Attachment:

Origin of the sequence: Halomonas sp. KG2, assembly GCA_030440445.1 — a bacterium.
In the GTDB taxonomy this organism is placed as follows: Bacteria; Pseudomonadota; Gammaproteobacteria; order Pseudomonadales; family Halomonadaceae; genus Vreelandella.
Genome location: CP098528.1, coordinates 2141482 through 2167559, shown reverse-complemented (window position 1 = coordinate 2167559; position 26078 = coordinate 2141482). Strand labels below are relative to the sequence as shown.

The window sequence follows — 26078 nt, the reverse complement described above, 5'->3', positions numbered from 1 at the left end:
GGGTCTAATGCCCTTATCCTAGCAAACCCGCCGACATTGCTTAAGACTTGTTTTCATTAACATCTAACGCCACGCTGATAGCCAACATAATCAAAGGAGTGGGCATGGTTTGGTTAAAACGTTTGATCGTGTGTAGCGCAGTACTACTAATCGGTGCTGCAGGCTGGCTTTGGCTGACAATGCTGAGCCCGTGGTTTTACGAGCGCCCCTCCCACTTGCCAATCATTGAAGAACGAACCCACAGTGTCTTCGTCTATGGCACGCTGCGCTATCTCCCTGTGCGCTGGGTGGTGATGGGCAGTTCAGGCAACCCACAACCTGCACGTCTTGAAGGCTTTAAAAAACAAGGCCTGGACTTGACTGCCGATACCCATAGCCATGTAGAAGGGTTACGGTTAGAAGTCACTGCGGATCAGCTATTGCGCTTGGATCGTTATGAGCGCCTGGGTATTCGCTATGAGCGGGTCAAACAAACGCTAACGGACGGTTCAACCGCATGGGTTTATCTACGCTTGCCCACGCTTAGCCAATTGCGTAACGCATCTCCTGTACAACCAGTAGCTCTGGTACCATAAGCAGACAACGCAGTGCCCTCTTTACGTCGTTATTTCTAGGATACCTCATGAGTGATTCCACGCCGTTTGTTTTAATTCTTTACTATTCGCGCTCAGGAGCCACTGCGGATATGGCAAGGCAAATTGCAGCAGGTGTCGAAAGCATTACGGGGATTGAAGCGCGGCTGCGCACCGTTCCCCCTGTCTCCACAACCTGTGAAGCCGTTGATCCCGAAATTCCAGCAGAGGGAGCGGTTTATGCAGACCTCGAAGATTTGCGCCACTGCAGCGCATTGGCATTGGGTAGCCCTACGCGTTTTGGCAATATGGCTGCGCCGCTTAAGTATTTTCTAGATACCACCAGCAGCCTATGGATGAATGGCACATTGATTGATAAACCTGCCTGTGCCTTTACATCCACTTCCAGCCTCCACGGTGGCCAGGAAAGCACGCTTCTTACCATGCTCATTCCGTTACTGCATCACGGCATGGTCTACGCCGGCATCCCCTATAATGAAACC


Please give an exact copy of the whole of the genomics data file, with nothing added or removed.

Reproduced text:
Origin of the sequence: Halomonas sp. KG2, assembly GCA_030440445.1 — a bacterium.
In the GTDB taxonomy this organism is placed as follows: Bacteria; Pseudomonadota; Gammaproteobacteria; order Pseudomonadales; family Halomonadaceae; genus Vreelandella.
Genome location: CP098528.1, coordinates 2141482 through 2167559, shown reverse-complemented (window position 1 = coordinate 2167559; position 26078 = coordinate 2141482). Strand labels below are relative to the sequence as shown.

The window sequence follows — 26078 nt, the reverse complement described above, 5'->3', positions numbered from 1 at the left end:
GGGTCTAATGCCCTTATCCTAGCAAACCCGCCGACATTGCTTAAGACTTGTTTTCATTAACATCTAACGCCACGCTGATAGCCAACATAATCAAAGGAGTGGGCATGGTTTGGTTAAAACGTTTGATCGTGTGTAGCGCAGTACTACTAATCGGTGCTGCAGGCTGGCTTTGGCTGACAATGCTGAGCCCGTGGTTTTACGAGCGCCCCTCCCACTTGCCAATCATTGAAGAACGAACCCACAGTGTCTTCGTCTATGGCACGCTGCGCTATCTCCCTGTGCGCTGGGTGGTGATGGGCAGTTCAGGCAACCCACAACCTGCACGTCTTGAAGGCTTTAAAAAACAAGGCCTGGACTTGACTGCCGATACCCATAGCCATGTAGAAGGGTTACGGTTAGAAGTCACTGCGGATCAGCTATTGCGCTTGGATCGTTATGAGCGCCTGGGTATTCGCTATGAGCGGGTCAAACAAACGCTAACGGACGGTTCAACCGCATGGGTTTATCTACGCTTGCCCACGCTTAGCCAATTGCGTAACGCATCTCCTGTACAACCAGTAGCTCTGGTACCATAAGCAGACAACGCAGTGCCCTCTTTACGTCGTTATTTCTAGGATACCTCATGAGTGATTCCACGCCGTTTGTTTTAATTCTTTACTATTCGCGCTCAGGAGCCACTGCGGATATGGCAAGGCAAATTGCAGCAGGTGTCGAAAGCATTACGGGGATTGAAGCGCGGCTGCGCACCGTTCCCCCTGTCTCCACAACCTGTGAAGCCGTTGATCCCGAAATTCCAGCAGAGGGAGCGGTTTATGCAGACCTCGAAGATTTGCGCCACTGCAGCGCATTGGCATTGGGTAGCCCTACGCGTTTTGGCAATATGGCTGCGCCGCTTAAGTATTTTCTAGATACCACCAGCAGCCTATGGATGAATGGCACATTGATTGATAAACCTGCCTGTGCCTTTACATCCACTTCCAGCCTCCACGGTGGCCAGGAAAGCACGCTTCTTACCATGCTCATTCCGTTACTGCATCACGGCATGGTCTACGCCGGCATCCCCTATAATGAAACC